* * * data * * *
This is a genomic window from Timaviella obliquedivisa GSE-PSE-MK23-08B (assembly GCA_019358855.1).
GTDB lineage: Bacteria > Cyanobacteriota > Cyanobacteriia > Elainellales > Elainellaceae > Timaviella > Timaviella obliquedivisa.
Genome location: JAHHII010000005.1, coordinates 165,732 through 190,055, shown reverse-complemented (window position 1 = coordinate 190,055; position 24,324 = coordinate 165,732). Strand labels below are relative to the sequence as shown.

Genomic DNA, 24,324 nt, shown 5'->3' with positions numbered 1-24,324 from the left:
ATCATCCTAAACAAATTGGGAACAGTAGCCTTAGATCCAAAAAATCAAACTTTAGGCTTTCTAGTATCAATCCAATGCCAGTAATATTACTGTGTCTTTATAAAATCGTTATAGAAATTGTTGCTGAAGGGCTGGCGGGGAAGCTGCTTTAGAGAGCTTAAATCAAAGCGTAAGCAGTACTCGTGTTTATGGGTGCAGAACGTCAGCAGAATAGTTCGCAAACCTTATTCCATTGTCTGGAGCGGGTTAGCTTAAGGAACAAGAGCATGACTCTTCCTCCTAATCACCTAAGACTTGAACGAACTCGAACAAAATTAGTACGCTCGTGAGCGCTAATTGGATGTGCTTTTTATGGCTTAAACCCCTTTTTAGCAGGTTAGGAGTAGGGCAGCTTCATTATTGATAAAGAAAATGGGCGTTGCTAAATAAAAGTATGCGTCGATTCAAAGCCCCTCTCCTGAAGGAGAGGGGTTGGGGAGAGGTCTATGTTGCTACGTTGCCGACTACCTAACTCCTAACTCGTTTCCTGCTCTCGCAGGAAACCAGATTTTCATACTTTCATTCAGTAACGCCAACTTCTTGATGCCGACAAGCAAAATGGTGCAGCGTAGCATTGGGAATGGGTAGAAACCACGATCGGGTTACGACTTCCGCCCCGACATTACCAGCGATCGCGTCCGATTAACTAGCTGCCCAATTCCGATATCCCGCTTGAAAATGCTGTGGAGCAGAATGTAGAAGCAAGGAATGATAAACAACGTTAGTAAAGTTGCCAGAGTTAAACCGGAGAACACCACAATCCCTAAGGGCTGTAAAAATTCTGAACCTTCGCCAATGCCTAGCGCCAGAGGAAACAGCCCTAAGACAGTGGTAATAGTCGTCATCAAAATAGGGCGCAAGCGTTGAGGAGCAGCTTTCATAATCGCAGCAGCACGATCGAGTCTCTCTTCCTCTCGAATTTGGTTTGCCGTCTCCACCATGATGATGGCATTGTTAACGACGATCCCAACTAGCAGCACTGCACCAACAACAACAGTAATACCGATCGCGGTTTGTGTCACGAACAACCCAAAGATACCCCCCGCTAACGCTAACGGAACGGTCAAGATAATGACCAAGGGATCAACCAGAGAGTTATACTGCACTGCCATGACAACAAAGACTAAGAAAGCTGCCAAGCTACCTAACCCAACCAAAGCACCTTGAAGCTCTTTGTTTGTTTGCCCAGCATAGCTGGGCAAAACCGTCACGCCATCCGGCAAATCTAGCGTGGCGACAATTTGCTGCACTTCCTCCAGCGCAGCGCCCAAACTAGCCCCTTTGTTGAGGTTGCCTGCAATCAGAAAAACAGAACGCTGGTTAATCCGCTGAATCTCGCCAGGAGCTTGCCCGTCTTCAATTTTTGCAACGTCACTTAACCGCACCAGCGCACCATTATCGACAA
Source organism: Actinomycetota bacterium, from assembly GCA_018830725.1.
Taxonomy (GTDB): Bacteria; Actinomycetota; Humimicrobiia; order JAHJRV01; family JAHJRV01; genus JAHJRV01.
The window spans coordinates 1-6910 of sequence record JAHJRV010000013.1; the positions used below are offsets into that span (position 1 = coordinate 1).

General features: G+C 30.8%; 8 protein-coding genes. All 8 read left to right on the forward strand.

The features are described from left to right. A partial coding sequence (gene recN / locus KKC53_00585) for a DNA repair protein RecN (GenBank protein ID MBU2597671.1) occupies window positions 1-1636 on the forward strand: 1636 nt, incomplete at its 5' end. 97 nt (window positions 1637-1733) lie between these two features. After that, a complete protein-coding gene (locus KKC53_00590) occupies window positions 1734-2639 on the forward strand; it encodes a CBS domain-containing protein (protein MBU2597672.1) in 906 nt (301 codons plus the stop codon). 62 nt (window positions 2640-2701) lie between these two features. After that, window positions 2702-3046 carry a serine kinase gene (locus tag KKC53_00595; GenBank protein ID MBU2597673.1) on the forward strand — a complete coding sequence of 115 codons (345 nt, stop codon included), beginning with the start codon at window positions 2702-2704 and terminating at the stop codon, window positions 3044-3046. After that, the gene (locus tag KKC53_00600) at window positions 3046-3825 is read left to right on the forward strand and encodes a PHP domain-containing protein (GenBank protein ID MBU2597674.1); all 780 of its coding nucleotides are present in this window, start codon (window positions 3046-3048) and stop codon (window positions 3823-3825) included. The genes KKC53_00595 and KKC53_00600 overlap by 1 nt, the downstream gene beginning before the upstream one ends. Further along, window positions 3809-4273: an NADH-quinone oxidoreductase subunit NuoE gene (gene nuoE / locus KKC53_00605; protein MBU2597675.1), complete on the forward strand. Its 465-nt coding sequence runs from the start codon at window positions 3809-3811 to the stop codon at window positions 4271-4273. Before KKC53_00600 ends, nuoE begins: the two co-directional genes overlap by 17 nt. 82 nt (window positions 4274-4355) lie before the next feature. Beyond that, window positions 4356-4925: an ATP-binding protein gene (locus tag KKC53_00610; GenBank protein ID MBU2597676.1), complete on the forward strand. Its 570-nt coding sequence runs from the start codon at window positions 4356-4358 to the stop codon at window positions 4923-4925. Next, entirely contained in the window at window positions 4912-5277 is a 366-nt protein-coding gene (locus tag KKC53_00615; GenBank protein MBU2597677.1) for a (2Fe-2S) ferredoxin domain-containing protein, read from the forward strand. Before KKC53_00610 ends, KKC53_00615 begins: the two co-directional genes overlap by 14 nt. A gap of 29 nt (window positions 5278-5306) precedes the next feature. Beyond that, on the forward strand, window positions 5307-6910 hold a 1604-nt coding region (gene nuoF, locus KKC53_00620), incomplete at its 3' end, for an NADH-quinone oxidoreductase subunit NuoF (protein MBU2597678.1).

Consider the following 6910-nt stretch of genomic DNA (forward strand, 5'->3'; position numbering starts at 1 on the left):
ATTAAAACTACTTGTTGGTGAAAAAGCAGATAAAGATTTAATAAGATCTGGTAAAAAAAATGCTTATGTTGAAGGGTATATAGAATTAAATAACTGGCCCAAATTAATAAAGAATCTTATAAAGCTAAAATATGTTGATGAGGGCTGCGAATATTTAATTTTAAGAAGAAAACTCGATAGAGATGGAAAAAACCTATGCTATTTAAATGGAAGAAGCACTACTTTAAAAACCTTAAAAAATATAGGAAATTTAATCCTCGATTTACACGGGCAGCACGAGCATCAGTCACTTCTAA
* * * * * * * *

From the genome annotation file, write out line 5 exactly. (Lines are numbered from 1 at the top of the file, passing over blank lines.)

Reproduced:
ATCATCCTAAACAAATTGGGAACAGTAGCCTTAGATCCAAAAAATCAAACTTTAGGCTTTCTAGTATCAATCCAATGCCAGTAATATTACTGTGTCTTTATAAAATCGTTATAGAAATTGTTGCTGAAGGGCTGGCGGGGAAGCTGCTTTAGAGAGCTTAAATCAAAGCGTAAGCAGTACTCGTGTTTATGGGTGCAGAACGTCAGCAGAATAGTTCGCAAACCTTATTCCATTGTCTGGAGCGGGTTAGCTTAAGGAACAAGAGCATGACTCTTCCTCCTAATCACCTAAGACTTGAACGAACTCGAACAAAATTAGTACGCTCGTGAGCGCTAATTGGATGTGCTTTTTATGGCTTAAACCCCTTTTTAGCAGGTTAGGAGTAGGGCAGCTTCATTATTGATAAAGAAAATGGGCGTTGCTAAATAAAAGTATGCGTCGATTCAAAGCCCCTCTCCTGAAGGAGAGGGGTTGGGGAGAGGTCTATGTTGCTACGTTGCCGACTACCTAACTCCTAACTCGTTTCCTGCTCTCGCAGGAAACCAGATTTTCATACTTTCATTCAGTAACGCCAACTTCTTGATGCCGACAAGCAAAATGGTGCAGCGTAGCATTGGGAATGGGTAGAAACCACGATCGGGTTACGACTTCCGCCCCGACATTACCAGCGATCGCGTCCGATTAACTAGCTGCCCAATTCCGATATCCCGCTTGAAAATGCTGTGGAGCAGAATGTAGAAGCAAGGAATGATAAACAACGTTAGTAAAGTTGCCAGAGTTAAACCGGAGAACACCACAATCCCTAAGGGCTGTAAAAATTCTGAACCTTCGCCAATGCCTAGCGCCAGAGGAAACAGCCCTAAGACAGTGGTAATAGTCGTCATCAAAATAGGGCGCAAGCGTTGAGGAGCAGCTTTCATAATCGCAGCAGCACGATCGAGTCTCTCTTCCTCTCGAATTTGGTTTGCCGTCTCCACCATGATGATGGCATTGTTAACGACGATCCCAACTAGCAGCACTGCACCAACAACAACAGTAATACCGATCGCGGTTTGTGTCACGAACAACCCAAAGATACCCCCCGCTAACGCTAACGGAACGGTCAAGATAATGACCAAGGGATCAACCAGAGAGTTATACTGCACTGCCATGACAACAAAGACTAAGAAAGCTGCCAAGCTACCTAACCCAACCAAAGCACCTTGAAGCTCTTTGTTTGTTTGCCCAGCATAGCTGGGCAAAACCGTCACGCCATCCGGCAAATCTAGCGTGGCGACAATTTGCTGCACTTCCTCCAGCGCAGCGCCCAAACTAGCCCCTTTGTTGAGGTTGCCTGCAATCAGAAAAACAGAACGCTGGTTAATCCGCTGAATCTCGCCAGGAGCTTGCCCGTCTTCAATTTTTGCAACGTCACTTAACCGCACCAGCGCACCATTATCGACAA